Poem for a Monday Morning: Bleeding

Good morning!

I will give you fair warning – this is not the happiest of poems. But it is beautiful. Also disturbing, but only because it is so full of truth.

The poet, May Swenson, is a lady-gay who just so happens to have died in the year I was born, and also to have spent the end of her life in a town five minutes away from where I grew up. I feel a strong connection to her, and I love this poem in spite of its dark theme.


Stop bleeding    said the knife
I would if I    could said the cut.
Stop bleeding    you make me messy with the blood.
I’m sorry    said the cut.
Stop or    I will sink in farther said the knife.
Don’t    said the cut.
The    knife did not say it couldn’t help it but
it    sank in farther.
If    only you didn’t bleed said the knife I wouldn’t
have    to do this.
I know    said the cut I bleed too easily I hate
that I    can’t help it I wish I were a knife like
you and    didn’t have to bleed.
Well    meanwhile stop bleeding will you said the knife.
Yes you    are a mess and sinking in deeper said the cut I
will have    to stop.
Have you    stopped by now said the knife.
I’ve almost    stopped I think.
Why must you    bleed in the first place said the knife.
For the same    reason maybe that you must do what you
must do said    the cut.
I can’t stand    bleeding said the knife and sank in farther.
I hate it too said    the cut I know it isn’t you it’s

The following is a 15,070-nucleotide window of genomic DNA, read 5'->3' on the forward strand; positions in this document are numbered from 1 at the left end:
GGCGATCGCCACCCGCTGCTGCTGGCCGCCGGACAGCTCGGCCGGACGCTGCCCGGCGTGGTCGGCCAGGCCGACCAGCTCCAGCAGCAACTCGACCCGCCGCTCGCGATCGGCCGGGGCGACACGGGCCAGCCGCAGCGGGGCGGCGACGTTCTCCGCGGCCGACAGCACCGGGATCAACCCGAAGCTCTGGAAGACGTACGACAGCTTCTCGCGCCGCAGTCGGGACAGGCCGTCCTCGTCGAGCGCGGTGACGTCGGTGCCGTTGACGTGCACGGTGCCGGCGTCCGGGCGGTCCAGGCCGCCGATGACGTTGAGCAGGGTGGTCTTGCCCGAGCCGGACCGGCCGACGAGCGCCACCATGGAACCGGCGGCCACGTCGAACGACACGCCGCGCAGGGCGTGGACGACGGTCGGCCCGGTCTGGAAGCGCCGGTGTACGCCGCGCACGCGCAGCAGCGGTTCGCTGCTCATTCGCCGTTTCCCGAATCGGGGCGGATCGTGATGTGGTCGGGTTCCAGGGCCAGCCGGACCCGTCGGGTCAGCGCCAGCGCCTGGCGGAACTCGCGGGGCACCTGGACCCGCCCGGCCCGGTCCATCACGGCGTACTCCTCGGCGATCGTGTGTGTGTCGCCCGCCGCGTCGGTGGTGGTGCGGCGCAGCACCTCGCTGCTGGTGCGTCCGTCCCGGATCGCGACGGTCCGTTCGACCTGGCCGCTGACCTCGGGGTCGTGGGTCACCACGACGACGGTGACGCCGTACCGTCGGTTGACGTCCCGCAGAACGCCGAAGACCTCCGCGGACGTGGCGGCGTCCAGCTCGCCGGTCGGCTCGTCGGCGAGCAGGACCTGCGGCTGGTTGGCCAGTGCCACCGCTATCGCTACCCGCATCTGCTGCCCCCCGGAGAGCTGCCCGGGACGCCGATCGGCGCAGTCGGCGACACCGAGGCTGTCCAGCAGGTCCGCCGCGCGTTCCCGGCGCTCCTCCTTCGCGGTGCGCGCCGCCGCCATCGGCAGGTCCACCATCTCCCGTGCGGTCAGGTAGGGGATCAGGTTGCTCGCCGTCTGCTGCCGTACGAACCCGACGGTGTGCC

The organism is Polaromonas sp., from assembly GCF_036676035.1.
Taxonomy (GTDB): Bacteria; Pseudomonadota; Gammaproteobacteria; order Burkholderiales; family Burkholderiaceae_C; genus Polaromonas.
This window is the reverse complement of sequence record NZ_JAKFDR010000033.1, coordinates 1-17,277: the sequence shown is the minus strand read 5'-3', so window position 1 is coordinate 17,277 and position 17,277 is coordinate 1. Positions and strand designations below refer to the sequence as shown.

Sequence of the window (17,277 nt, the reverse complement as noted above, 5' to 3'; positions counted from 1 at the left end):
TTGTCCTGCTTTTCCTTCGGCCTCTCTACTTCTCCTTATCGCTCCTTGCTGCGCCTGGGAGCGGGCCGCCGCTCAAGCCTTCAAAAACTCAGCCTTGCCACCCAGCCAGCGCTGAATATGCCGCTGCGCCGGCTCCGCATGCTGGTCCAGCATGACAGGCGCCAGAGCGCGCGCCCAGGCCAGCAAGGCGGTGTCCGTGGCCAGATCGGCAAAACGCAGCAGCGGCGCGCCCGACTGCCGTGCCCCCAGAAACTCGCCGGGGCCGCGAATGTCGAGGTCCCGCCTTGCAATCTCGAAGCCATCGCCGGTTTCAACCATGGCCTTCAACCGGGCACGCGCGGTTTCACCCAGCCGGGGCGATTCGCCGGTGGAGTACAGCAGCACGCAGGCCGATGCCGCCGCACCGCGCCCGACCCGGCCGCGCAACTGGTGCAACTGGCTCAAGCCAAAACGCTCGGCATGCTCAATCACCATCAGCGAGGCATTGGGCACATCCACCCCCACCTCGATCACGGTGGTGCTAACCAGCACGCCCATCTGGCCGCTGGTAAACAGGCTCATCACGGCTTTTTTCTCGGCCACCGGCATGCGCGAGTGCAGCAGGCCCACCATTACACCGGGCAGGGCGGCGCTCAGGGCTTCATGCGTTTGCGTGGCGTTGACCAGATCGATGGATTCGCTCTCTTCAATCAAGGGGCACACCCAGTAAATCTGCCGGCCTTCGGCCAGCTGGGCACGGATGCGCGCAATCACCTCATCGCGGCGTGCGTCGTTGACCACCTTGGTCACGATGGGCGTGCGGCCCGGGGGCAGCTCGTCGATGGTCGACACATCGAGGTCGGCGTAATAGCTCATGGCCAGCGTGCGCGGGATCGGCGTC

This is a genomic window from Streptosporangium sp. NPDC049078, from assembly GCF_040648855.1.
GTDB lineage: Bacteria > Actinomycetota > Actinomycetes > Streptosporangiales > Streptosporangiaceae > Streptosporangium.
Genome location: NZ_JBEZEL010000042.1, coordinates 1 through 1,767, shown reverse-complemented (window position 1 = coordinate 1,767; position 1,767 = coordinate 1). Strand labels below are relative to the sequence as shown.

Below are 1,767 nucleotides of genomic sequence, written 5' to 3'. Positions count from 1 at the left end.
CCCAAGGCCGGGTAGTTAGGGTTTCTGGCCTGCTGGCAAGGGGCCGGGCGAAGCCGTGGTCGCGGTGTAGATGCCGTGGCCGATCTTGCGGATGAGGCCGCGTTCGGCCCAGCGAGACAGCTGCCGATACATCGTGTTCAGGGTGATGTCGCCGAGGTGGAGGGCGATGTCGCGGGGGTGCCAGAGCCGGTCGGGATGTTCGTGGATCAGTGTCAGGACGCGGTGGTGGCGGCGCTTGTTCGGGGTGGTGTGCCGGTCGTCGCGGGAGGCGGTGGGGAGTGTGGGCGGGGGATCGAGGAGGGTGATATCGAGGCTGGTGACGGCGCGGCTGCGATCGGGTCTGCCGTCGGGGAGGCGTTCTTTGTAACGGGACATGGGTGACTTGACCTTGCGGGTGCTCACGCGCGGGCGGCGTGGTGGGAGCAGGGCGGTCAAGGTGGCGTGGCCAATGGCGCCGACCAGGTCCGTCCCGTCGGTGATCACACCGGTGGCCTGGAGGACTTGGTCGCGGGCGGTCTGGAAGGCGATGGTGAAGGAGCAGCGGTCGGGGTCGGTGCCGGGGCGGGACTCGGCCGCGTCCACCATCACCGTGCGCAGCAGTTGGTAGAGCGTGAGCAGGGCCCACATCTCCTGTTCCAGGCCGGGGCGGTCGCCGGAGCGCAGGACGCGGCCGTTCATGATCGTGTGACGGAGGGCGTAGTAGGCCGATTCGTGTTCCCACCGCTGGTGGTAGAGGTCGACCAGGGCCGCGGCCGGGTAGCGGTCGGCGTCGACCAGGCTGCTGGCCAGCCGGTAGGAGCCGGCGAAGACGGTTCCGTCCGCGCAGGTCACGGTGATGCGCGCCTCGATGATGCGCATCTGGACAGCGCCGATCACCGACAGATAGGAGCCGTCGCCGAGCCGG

me you’re lucky to be    a knife you ought to be glad about that.
Too many cuts around    said the knife they’re
messy I don’t know how    they stand themselves.
They don’t said the cut.
You’re bleeding again.
No I’ve stopped said the cut    see you are coming out now the
blood is drying it will rub    off you’ll be shiny again and clean.
If only cuts wouldn’t bleed    so much said the knife coming
out a little.
But then knives might become    dull said the cut.
Aren’t you still bleeding a    little said the knife.
I hope not said the cut.
I feel you are just a little.
Maybe just a little but I can    stop now.
I feel a little wetness still    said the knife sinking in a
little but then coming out a    little.
Just a little maybe just enough    said the cut.
That’s enough now stop now do    you    feel better now said the knife.
I feel I have to bleed to   feel I   think said the cut.
I don’t I don’t have to    feel said    the knife drying now
becoming shiny.
I love this poem because it tells the story of an unhealthy relationship in such a tangible way. Emotional pain can be felt in the body; a blade entering skin is not far from the pulling in one’s chest during a break-up or some other loss. The poem presents the wounded and the wounder in a delicate dance, neither one understanding why she must do what it is she does. The knife must cut, but it doesn’t mean to cause pain, while the cut must “bleed to feel.” Neither of these are healthy ways of living, yet so often when in pain, people become either the knife or the cut.


I am a sucker for form, and I love how the spaces within the lines not only serve to create dramatic pauses in the conversation, but also create a trickle that weaves its way down the poem, simultaneously mimicking both a jagged cut and a drop of blood.


So what do you think? Just a little pathos to start your week.


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2 Comments on “Poem for a Monday Morning: Bleeding”

  1. August 1, 2011 at 9:06 am #

    I like it a lot, but that might be because I recently got out of an unhealthy relationship.. and am making changes in my life to stay out of unhealthy relationships. Thanks for sharing; poem Mondays are a great way to start the week!

  2. andryfemme
    August 3, 2011 at 12:23 pm #

    I love May Swenson! Her poem “The Centaur” is my favorite–it’s gender non-conforming and has a horse connection. All good things.

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